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Uniform Stapling Helps Reduce Thoracic Surgery Air Leak

By HospiMedica International staff writers
Posted on 13 Feb 2019
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Image: New research claims that problematic surgical stapling can lead to pulmonary air leaks (Photo courtesy of iStock).
Image: New research claims that problematic surgical stapling can lead to pulmonary air leaks (Photo courtesy of iStock).
A new study suggests that surgical stapler placement has a significant impact on the incidence of air leaks, one of the most common complications associated with lobectomies.

Researchers at Emory Healthcare (Atlanta, GA, USA), Massachusetts General Hospital (Boston, USA), Ethicon Endo-Surgery (Ethicon; Cincinnati, OH, USA), and other institutions, used a novel physiologic lung model (PLM) that simulates intraoperative and postoperative breathing in order to directly observe, track, and quantify staple-line air leaks from 110 sets of excised and stapled porcine lungs. Air leaks associated with graduated and uniform staple designs were evaluated under positive and negative pressure ventilation, simulating perioperative breathing.

Air leak incidence, air leak volume, and air leak rate were captured, along with ventilation pressure and tidal volume. The results revealed that in all cases, negative pressure ventilation was associated with a higher occurrence of leaks, when compared to positive pressure ventilation. Graduated staple designs were associated with higher occurrence of leaks as well as larger leak rates when compared to uniform staples. Tissue thickness, on the other hand, was not associated with differences in air leaks when tested with appropriate staple heights.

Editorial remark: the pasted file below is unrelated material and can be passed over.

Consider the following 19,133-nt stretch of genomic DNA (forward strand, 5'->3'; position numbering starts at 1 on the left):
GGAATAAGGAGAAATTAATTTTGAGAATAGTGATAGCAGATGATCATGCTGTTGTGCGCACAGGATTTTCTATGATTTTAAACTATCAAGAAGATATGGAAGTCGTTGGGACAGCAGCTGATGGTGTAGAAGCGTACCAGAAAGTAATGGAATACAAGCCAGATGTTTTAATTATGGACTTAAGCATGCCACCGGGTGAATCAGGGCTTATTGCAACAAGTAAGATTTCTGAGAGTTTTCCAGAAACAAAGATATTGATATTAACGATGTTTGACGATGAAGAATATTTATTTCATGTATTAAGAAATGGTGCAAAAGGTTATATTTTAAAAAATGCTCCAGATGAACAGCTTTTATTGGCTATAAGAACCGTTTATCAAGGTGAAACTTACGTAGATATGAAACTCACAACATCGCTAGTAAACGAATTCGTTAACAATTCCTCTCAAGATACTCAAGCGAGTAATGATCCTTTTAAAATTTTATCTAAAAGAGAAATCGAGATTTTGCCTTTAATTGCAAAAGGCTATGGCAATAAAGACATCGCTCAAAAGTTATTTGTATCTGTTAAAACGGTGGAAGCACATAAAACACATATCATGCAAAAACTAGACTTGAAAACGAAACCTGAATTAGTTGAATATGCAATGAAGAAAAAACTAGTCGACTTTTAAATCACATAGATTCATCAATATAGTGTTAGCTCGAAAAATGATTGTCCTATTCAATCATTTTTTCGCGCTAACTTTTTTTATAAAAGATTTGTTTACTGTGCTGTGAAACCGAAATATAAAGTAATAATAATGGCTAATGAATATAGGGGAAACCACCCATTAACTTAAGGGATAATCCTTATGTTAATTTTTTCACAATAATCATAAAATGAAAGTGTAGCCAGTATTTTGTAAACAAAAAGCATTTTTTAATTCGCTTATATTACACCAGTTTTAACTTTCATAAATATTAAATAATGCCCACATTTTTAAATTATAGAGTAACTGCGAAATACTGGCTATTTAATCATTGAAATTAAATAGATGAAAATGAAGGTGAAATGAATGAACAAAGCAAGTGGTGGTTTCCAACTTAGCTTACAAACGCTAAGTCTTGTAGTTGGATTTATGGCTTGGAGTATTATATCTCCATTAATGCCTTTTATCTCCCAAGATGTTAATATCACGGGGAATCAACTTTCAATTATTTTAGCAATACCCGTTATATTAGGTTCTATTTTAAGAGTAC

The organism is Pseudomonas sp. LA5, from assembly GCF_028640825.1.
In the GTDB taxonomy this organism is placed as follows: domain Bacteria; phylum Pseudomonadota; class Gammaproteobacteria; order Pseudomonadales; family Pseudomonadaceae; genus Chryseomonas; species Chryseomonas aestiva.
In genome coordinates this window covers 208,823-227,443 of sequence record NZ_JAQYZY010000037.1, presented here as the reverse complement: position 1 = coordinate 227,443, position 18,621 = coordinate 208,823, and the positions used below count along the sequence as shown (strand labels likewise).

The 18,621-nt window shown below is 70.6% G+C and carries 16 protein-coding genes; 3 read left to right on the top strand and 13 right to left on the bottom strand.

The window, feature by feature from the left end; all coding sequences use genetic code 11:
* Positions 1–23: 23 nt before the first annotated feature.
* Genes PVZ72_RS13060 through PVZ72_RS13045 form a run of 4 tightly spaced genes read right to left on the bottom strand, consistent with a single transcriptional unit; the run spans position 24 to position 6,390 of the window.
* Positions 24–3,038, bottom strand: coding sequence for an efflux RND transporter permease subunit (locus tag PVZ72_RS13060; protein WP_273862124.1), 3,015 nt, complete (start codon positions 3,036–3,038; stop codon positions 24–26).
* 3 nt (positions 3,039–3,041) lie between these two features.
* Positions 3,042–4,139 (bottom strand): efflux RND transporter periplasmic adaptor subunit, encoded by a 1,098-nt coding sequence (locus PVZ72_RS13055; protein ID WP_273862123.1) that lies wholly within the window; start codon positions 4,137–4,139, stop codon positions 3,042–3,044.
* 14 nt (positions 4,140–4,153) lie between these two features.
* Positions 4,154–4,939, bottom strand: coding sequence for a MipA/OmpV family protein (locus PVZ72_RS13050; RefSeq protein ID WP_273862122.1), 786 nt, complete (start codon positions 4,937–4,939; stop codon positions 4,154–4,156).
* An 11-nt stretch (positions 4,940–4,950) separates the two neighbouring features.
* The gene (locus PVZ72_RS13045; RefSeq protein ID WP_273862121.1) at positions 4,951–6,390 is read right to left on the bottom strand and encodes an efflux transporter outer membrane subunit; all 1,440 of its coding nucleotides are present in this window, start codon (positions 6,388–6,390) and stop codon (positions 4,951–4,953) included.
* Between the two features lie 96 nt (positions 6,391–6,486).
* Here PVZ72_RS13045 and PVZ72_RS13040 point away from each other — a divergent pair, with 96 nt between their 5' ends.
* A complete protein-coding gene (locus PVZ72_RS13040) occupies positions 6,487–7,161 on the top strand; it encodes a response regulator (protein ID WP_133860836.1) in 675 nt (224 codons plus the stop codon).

Based on their findings, the researchers hypothesize that graduated staple lines in the thinner tissue regions of the lung do not sufficiently compress the tissue to prevent air leaks, which have been shown to occur in about one-quarter of lobectomies and are associated with longer hospitalizations, higher costs, and nearly double the risk of in-hospital mortality. Differences in stapler design and how each device exerts force on tissue during stapling may also contribute to air leaks. The study was presented at the Society of Thoracic Surgeons (STS) annual meeting, held during January 2019 in San Diego (CA, USA).

“Staple design and breathing modality are two important variables that may impact air leaks, one of the biggest challenges we face in thoracic surgery,” said senior author and study presenter Seth Force, MD, chief of general thoracic surgery at Emory Healthcare. “Our findings suggest that lungs, and any associated staple lines, behave differently under intraoperative and postoperative ventilation, which may necessitate different staple design considerations and more rigorous testing of future staplers.”

Tissue movement or slippage during staple firing can result in poorly formed and spaced staples, as well as the need for extra firings to complete tissue transection. In addition, mechanical or ischemic issues, either technical, operator, or patient-related, can predispose to leakage, such as stapler misfiring, direct tissue injuries, tissue creep, tensile stress relaxation, and shear stress.

Related Links:
Emory Healthcare
Massachusetts General Hospital
Ethicon Endo-Surgery


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